In representative democracies, citizens give politicians the authority to decide on the implementation of a variety of policies. Delegation has clear advantages in terms of benefits of specialization. However, delegation may create agency problems between citizens and their politicians. Politicians may exert too little effort, implement inefficient policies, extract rents, or otherwise perform badly. In this thesis, principal-agent problems between citizens and politicians are central to the analysis. The main objective is to explain several institutional arrangements, observed in governments, in the light of the agency problems. The agency problems between voters and politicians are characterized by two essential ingredients. First, politicians are often better informed about the effects of public policies than the electorate. Second, the preferences of politicians are not necessarily aligned with the preferences of the electorate. We examine how the selection of politicians as well as some regulations governing politicians’ actions helps to reduce the incidence of policy failures. Each chapter focuses on a different component of the political decision making process. In the first chapter, we consider the interaction between different types of politicians in electoral competition. We show why a political culture may be self-reinforcing. The second chapter shows why there is a strong incentive for a leader in office to replace a critical member of parliament. The third chapter tries to provide an explanation for the observed variety in the composition of committees in U.S. Congress. Finally, the last chapter provides a rationale for the sequential nature of information collection in advocacy systems.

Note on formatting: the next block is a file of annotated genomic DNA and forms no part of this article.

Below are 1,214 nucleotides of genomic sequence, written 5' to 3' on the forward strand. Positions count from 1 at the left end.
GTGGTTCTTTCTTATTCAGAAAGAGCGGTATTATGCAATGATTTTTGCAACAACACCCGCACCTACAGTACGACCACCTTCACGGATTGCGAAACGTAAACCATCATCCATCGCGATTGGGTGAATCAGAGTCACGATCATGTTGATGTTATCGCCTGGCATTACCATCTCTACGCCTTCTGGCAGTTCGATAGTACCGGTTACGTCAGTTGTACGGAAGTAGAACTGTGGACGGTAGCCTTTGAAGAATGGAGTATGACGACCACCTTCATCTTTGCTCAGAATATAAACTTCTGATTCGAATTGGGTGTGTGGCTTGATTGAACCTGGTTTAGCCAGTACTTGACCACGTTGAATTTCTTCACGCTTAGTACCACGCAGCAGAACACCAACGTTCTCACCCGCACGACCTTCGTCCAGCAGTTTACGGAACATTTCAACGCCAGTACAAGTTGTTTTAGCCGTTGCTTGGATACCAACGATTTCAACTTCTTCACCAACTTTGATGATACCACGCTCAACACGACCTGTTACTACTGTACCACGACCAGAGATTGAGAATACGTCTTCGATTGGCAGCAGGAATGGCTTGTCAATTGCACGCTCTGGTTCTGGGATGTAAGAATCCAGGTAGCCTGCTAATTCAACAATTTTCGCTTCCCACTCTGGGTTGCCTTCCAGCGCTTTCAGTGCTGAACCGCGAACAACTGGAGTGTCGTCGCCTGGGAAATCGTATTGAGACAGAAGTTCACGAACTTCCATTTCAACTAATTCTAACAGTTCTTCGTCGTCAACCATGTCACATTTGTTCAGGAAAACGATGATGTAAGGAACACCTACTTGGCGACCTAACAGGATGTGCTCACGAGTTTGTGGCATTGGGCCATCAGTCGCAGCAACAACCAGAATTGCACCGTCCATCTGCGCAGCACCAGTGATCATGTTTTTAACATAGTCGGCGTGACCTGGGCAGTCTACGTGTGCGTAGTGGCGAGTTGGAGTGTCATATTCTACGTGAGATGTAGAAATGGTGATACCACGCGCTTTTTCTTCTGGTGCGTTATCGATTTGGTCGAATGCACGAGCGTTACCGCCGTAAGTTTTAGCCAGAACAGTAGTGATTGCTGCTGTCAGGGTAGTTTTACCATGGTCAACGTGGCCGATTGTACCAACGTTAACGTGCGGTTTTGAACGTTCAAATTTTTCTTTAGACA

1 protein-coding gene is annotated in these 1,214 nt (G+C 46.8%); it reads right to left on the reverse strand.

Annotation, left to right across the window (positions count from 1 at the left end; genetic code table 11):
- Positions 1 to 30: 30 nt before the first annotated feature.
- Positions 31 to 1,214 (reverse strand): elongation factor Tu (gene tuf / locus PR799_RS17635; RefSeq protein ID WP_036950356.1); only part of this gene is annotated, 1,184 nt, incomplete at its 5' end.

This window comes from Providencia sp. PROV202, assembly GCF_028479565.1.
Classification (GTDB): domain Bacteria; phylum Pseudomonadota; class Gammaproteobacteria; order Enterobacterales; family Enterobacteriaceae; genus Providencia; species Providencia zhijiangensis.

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Swank, Prof. Dr. O.H. (promotor)
O.H. Swank (Otto)
Erasmus University Rotterdam
Tinbergen Instituut Research Series
Erasmus School of Economics

Beniers, K. (2005, September). The Quality of Political Decision-Making: information and motivation (No. 359). Tinbergen Instituut Research Series. Retrieved from